OUR SHARED HUMANITY
Each morning we seem to be faced with another tragedy. Whether it be a mass shooting, police brutality, or a terrorist attack, we may feel like we are helpless in the face of senseless violence. President Obama addressed this in his speech from the Dallas memorial service:
"I see how easily we slip back into our old notions, because they're comfortable, we're used to them... But America, we know that bias remains. We have all seen this bigotry in our own lives at some point. We've heard it at times in our own homes. If we're honest, perhaps we've heard prejudice in our own heads and felt it in our own hearts. We know that. And while some suffer far more under racism's burden, some feel to a far greater extent discrimination's stain. Although most of us do our best to guard against it and teach our children better, none of us is entirely innocent. We know this.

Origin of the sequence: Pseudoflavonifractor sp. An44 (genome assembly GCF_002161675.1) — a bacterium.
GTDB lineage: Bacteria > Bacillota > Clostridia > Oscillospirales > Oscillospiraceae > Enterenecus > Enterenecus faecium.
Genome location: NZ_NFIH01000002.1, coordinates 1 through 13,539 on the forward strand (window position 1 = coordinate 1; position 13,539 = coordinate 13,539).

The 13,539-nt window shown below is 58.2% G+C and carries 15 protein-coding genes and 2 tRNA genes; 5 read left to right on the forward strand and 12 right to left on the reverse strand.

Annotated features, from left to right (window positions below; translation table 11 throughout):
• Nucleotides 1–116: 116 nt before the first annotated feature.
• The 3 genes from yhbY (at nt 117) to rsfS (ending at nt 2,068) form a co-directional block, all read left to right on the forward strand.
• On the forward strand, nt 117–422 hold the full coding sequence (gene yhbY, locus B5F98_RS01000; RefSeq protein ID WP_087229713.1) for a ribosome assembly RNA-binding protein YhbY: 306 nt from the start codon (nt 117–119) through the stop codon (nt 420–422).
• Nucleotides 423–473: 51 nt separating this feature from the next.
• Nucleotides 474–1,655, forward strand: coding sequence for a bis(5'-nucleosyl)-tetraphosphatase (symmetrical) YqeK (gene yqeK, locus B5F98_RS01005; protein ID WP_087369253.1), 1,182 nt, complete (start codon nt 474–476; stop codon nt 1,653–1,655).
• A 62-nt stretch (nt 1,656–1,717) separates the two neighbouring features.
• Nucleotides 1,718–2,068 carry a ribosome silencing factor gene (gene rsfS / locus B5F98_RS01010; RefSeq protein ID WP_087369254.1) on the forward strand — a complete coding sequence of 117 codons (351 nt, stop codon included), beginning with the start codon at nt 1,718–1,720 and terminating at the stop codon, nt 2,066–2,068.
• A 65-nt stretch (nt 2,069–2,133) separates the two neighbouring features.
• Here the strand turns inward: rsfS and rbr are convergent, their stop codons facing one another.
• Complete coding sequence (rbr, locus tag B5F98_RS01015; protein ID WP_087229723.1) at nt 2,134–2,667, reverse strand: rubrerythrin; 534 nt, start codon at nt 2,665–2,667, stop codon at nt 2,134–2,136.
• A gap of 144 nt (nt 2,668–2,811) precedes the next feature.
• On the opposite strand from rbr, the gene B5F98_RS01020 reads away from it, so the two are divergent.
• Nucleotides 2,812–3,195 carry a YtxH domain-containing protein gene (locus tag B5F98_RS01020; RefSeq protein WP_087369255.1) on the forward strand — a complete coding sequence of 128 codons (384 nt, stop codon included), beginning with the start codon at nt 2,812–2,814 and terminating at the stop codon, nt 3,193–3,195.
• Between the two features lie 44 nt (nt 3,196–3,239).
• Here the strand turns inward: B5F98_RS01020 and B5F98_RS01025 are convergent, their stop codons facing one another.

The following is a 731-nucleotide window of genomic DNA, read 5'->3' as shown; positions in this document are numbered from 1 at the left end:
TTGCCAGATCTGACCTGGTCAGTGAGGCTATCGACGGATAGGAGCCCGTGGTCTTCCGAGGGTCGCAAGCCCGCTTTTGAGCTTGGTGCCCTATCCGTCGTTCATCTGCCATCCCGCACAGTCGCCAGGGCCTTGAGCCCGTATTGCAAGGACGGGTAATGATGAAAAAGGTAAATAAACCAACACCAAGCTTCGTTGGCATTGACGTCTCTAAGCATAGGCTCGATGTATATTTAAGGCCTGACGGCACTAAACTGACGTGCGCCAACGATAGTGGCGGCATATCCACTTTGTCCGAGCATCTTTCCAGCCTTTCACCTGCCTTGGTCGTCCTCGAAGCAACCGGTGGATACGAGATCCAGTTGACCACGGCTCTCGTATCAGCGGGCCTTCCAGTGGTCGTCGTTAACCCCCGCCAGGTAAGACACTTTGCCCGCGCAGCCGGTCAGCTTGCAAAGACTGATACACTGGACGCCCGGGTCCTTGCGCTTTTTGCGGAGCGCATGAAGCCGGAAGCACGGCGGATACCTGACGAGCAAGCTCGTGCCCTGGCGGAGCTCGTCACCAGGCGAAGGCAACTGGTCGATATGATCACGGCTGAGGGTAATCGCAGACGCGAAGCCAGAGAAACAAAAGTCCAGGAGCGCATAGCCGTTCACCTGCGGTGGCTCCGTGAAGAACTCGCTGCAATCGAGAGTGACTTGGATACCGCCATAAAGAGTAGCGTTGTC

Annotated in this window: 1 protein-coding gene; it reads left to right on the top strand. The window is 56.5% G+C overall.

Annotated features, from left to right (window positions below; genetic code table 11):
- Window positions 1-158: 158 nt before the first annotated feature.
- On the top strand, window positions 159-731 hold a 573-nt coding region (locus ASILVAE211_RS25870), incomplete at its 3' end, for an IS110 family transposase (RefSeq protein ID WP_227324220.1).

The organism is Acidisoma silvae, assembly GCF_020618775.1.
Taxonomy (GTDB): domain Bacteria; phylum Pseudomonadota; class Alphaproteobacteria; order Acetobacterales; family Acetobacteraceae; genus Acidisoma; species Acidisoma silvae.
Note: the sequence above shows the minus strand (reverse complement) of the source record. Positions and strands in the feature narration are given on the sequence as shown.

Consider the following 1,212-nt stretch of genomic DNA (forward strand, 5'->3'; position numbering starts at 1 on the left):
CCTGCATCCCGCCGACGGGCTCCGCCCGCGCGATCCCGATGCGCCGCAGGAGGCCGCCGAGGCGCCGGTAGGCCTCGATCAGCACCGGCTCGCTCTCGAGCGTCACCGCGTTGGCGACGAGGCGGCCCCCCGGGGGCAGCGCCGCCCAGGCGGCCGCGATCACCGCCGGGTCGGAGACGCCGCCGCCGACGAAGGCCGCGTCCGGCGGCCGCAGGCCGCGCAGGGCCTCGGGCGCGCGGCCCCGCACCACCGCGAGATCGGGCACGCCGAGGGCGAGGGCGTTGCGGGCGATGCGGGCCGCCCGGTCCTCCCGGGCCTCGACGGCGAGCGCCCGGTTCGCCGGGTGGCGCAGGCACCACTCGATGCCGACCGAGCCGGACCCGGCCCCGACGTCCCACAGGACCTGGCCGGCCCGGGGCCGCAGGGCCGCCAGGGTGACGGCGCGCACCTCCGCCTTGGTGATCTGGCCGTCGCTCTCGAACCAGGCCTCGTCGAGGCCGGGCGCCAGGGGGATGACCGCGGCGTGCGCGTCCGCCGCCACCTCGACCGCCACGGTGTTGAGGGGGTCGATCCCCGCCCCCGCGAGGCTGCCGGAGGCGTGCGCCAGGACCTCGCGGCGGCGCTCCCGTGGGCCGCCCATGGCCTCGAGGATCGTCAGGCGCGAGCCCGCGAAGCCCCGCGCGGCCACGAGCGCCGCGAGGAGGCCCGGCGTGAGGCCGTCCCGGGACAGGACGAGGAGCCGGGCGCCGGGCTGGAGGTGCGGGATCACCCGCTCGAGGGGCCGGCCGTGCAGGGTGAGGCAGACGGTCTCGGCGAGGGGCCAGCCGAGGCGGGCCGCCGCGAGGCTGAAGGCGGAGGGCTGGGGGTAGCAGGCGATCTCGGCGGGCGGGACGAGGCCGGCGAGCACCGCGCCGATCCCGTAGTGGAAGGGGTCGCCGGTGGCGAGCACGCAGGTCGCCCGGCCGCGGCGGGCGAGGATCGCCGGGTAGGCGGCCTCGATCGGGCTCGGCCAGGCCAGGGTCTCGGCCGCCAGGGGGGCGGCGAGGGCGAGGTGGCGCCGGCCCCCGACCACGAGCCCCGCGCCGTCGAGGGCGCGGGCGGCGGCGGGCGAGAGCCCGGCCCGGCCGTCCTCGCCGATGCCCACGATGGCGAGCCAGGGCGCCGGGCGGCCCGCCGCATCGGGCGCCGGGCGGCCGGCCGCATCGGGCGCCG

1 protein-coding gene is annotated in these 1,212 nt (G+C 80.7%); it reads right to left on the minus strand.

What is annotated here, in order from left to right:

In the end, it's not about finding policies that work. It's about forging consensus and fighting cynicism and finding the will to make change.
Can we do this? Can we find the character, as Americans, to open our hearts to each other? Can we see in each other a common humanity and a shared dignity, and recognize how our different experiences have shaped us? And it doesn't make anybody perfectly good or perfectly bad, it just makes us human.
As Americans, we can decide that [instigators of violence] ultimately fail. They will not drive us apart. We can decide to come together and make our country reflect the good inside us, the hopes and simple dreams we share. The pain we feel may not soon pass, but my faith tells me that they did not die in vain. I believe our sorrow can make us a better country. I believe our righteous anger can be transformed into more justice and more peace."